Sponsor and status
Sponsor. Senator for Kentucky. Republican.
Last Updated: Feb 14, 2019
Length: 18 pages
116th Congress (2019–2021)
This resolution was introduced in a previous session of Congress but was killed due to a failed vote for cloture, under a fast-track vote called "suspension", or while resolving differences on March 26, 2019.
What legislators are saying
S.J.Res. 8 (116th) was a joint resolution in the United States Congress.
A joint resolution is often used in the same manner as a bill. If passed by both the House and Senate in identical form and signed by the President, it becomes a law. Joint resolutions are also used to propose amendments to the Constitution.
Resolutions numbers restart every two years. That means there are other resolutions with the number S.J.Res. 8. This is the one from the 116th Congress.
This joint resolution was introduced in the 116th Congress, which met from Jan 3, 2019 to Jan 3, 2021. Legislation not passed by the end of a Congress is cleared from the books.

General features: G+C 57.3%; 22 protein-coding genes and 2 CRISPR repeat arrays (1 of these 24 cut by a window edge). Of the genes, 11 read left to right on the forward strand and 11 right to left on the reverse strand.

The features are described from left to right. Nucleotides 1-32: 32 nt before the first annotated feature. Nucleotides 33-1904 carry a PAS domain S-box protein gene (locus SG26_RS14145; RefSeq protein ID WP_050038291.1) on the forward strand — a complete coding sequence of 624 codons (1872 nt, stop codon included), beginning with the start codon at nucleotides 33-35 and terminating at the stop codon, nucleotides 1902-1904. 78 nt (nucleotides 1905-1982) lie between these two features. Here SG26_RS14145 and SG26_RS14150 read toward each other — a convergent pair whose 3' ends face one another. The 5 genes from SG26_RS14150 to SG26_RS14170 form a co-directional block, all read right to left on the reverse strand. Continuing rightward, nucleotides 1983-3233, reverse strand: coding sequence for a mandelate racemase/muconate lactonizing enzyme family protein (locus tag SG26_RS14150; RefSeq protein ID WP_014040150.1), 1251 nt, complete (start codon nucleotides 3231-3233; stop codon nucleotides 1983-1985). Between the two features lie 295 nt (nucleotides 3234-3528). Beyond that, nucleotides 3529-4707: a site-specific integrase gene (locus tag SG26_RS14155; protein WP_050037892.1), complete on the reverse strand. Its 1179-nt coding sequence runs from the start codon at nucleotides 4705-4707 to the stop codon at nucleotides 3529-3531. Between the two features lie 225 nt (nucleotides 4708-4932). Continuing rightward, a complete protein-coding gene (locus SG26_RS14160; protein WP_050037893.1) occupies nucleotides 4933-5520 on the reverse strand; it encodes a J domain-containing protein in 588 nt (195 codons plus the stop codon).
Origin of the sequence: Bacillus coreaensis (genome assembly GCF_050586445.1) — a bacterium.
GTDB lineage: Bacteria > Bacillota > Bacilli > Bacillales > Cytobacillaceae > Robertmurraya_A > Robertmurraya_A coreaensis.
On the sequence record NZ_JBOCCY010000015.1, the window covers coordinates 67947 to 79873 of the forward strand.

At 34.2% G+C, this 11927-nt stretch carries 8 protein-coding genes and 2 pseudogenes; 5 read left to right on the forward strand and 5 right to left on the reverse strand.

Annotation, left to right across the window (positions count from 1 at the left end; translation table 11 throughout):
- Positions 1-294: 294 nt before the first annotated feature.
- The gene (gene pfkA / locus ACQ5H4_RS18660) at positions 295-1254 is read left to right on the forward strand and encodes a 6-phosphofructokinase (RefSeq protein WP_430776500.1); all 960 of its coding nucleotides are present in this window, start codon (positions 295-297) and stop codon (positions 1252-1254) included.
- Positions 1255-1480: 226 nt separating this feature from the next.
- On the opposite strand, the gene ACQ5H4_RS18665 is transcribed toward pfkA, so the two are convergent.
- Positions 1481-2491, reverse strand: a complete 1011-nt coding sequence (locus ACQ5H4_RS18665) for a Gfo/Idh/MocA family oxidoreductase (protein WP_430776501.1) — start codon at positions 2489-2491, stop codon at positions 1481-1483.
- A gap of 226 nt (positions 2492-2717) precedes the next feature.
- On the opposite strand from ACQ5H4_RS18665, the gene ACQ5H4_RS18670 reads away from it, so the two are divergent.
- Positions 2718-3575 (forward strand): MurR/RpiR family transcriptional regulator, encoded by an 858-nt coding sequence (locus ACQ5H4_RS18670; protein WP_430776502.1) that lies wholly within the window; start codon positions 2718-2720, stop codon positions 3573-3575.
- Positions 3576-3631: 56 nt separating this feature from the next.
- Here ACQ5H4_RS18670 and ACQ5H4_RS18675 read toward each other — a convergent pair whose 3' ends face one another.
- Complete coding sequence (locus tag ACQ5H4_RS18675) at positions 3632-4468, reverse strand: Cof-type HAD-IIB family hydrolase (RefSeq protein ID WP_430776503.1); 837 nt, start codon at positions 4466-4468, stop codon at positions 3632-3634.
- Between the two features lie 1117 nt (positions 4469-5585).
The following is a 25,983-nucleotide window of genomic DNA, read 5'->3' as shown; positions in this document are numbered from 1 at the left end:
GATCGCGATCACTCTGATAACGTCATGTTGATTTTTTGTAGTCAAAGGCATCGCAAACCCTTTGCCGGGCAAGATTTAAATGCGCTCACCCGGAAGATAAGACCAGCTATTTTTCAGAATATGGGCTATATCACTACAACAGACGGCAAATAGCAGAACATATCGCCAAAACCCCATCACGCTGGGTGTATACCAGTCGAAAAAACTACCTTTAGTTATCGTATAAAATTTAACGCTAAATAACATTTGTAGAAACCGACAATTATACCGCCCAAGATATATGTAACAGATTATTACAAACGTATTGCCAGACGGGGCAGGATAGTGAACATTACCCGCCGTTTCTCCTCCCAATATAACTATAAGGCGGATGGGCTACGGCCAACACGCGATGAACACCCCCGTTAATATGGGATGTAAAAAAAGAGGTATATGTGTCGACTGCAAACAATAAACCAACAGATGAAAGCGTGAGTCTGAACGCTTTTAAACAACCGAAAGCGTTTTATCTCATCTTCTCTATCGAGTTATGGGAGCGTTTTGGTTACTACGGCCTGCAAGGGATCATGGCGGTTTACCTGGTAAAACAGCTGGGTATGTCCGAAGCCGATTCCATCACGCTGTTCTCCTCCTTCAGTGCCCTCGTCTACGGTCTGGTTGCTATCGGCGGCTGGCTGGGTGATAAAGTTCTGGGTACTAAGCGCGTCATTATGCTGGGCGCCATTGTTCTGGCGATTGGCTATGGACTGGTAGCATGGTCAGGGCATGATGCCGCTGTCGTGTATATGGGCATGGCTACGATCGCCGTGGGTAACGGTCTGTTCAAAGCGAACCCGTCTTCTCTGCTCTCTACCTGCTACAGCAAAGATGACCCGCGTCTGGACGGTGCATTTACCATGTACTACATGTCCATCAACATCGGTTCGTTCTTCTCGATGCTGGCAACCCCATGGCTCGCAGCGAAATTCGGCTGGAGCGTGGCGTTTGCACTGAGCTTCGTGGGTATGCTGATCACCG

How to cite this information.
We recommend the following MLA-formatted citation when using the information you see here in academic work:
GovTrack.us. (2022). S.J.Res. 8 — 116th Congress: A joint resolution recognizing the duty of the Federal Government to create a Green New …. Retrieved from https://www.govtrack.us/congress/bills/116/sjres8
“S.J.Res. 8 — 116th Congress: A joint resolution recognizing the duty of the Federal Government to create a Green New ….” www.GovTrack.us. 2019. May 26, 2022 <https://www.govtrack.us/congress/bills/116/sjres8>
A joint resolution recognizing the duty of the Federal Government to create a Green New Deal, S.J. Res. 8, 116th Cong. (2019).
|title=S.J.Res. 8 (116th)
|accessdate=May 26, 2022
|author=116th Congress (2019)
|date=February 13, 2019
|quote=A joint resolution recognizing the duty of the Federal Government to create a Green New …
Where is this information from?
GovTrack automatically collects legislative information from a variety of governmental and non-governmental sources. This page is sourced primarily from Congress.gov, the official portal of the United States Congress. Congress.gov is generally updated one day after events occur, and so legislative activity shown here may be one day behind. Data via the congress project.